Dierks Bentley seems intent on expanding his musical boundaries, but he may have overreached too much in eschewing where he came from. That most evident by the textured beats. Producer Ross Copperman and Bentley seem hell bent on injecting odd meters and sounds, sharp detours from past efforts. Unfortunately, the atmospheric beats muddy up the vocal delivery on "Freedom," a song that stretches far too long at almost four minutes. »»»
If I'm Honest CD review - If I'm Honest
Blake Shelton makes it abundantly clear that this is not going to be a light-hearted listen, despite his public demeanor. "I have never recorded a more personal or reflective album in my career," Shelton wrote on the cover insert. He said the 15-song release "touches both the highs and low of past year of my life."  »»»
Couchville Sessions CD review - Couchville Sessions
For those who remain unaware of Darrell Scott, "The Couchville Sessions" is an ideal starting place. Long one of "rock, folk, country (and) blues" (to misquote the lead track, "Down to the River") most esteemed sidemen (Robert Plant's Band of Joy, Guy Clark, Steve Earle), collaborators (Tim O'Brien) and songwriters ("Long Time Gone," "You'll Never Leave Harlan Alive"), Scott has been making outstanding Americana albums... »»»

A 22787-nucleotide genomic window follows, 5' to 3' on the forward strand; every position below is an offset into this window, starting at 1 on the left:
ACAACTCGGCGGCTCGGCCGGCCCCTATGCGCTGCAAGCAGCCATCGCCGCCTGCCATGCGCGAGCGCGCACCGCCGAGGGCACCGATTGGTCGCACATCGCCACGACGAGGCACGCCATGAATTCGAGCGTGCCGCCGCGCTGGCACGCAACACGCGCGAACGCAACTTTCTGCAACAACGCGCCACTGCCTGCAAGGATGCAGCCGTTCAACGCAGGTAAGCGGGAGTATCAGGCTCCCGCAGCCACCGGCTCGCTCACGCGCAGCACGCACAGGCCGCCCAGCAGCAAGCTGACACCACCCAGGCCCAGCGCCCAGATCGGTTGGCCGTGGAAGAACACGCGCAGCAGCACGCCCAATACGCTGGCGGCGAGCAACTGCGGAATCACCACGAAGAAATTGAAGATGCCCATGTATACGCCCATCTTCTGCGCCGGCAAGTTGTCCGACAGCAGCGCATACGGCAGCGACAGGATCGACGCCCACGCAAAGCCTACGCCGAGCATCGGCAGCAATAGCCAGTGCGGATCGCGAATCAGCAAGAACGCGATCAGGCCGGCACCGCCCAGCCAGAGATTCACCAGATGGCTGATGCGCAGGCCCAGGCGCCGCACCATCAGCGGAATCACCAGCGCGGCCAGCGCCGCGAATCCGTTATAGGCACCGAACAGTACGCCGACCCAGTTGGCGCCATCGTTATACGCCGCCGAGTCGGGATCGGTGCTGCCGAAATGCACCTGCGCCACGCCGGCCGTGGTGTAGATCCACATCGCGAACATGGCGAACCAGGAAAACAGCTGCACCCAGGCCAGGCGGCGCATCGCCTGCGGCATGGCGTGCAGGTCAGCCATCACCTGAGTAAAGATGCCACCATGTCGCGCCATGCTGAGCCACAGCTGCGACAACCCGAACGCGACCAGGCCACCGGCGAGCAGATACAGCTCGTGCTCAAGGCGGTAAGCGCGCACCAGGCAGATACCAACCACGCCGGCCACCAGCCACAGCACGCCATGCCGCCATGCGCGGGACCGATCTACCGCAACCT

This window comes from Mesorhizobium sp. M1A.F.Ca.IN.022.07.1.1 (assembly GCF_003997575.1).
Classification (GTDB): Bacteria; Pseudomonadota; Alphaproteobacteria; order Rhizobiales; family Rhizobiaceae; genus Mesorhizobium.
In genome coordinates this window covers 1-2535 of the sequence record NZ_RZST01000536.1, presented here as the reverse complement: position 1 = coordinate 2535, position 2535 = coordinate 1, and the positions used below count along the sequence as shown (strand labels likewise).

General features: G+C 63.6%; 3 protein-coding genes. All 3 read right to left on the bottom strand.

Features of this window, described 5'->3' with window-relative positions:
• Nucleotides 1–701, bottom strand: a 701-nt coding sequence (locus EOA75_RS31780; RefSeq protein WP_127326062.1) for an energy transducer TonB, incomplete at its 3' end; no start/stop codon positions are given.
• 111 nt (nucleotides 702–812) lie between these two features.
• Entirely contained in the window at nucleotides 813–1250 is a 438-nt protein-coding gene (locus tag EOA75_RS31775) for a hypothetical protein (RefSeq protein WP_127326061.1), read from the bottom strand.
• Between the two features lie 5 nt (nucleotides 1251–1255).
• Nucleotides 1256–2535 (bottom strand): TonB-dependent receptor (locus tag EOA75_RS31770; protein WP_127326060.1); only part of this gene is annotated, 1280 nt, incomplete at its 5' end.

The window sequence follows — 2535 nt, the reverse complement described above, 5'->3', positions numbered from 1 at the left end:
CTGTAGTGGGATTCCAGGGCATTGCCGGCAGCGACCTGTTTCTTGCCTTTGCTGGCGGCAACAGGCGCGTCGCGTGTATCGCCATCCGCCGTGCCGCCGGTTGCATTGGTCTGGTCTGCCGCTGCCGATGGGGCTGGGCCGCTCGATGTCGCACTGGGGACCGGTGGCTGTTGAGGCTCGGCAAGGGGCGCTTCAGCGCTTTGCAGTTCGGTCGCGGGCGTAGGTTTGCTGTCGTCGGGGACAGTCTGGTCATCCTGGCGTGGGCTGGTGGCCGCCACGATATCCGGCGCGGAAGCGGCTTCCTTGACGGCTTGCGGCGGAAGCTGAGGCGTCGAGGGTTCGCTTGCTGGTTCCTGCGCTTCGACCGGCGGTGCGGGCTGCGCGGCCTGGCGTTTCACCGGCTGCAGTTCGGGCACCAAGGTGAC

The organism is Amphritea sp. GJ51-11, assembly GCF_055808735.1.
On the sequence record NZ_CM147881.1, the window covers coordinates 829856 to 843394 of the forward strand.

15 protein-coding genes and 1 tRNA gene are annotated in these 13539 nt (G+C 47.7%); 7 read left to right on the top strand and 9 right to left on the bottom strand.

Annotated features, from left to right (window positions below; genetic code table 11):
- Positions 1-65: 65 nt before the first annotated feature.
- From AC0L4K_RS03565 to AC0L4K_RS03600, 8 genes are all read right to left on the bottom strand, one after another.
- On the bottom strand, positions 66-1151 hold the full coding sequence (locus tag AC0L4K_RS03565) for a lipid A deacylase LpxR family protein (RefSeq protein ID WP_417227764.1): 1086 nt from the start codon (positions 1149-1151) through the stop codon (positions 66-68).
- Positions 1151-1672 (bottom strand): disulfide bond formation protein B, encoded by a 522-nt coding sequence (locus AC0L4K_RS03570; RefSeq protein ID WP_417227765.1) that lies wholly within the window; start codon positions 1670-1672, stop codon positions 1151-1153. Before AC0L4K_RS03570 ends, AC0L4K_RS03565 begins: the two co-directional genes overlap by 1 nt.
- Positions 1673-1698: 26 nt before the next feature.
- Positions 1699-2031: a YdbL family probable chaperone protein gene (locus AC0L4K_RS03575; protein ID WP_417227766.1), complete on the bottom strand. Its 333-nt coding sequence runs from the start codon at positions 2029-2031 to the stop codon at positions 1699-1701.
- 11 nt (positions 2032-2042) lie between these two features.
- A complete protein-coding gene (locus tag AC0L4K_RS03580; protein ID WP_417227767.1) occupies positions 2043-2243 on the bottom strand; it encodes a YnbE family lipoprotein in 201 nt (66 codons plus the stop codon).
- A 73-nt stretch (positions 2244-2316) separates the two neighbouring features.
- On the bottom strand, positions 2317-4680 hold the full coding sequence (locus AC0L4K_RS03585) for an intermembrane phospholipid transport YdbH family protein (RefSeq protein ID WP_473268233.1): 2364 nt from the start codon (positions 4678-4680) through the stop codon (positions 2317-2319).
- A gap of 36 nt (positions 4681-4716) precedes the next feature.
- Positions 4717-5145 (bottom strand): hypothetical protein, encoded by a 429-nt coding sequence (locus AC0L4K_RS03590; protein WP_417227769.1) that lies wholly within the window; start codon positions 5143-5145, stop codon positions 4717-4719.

Playing With Fire CD review - Playing With Fire
If you happened to hear Jennifer Nettles' debut solo record, "That Girl," you may have come away thinking that she was a frustrated torch singer. That effort was chock full of emotive ballads, which, while heartfelt, sure was missing a certain element of F-U-N. Problem solved. From the opening sustain of gospel organ, Nettles storms out of the gate in a sensational tour-de-force.  »»»
Circle Round the Signs CD review - Circle Round the Signs
Credit the new wave of populist nu-folk/newgrass talent and troubadours for having made a profound impression on today's Americana legions. Bands like The Avett Brothers, The Lumineers and Mumford & Sons have influenced any number of artists that have followed in their wake, mostly banjo-thumping, rhythm-ready ensembles ... »»»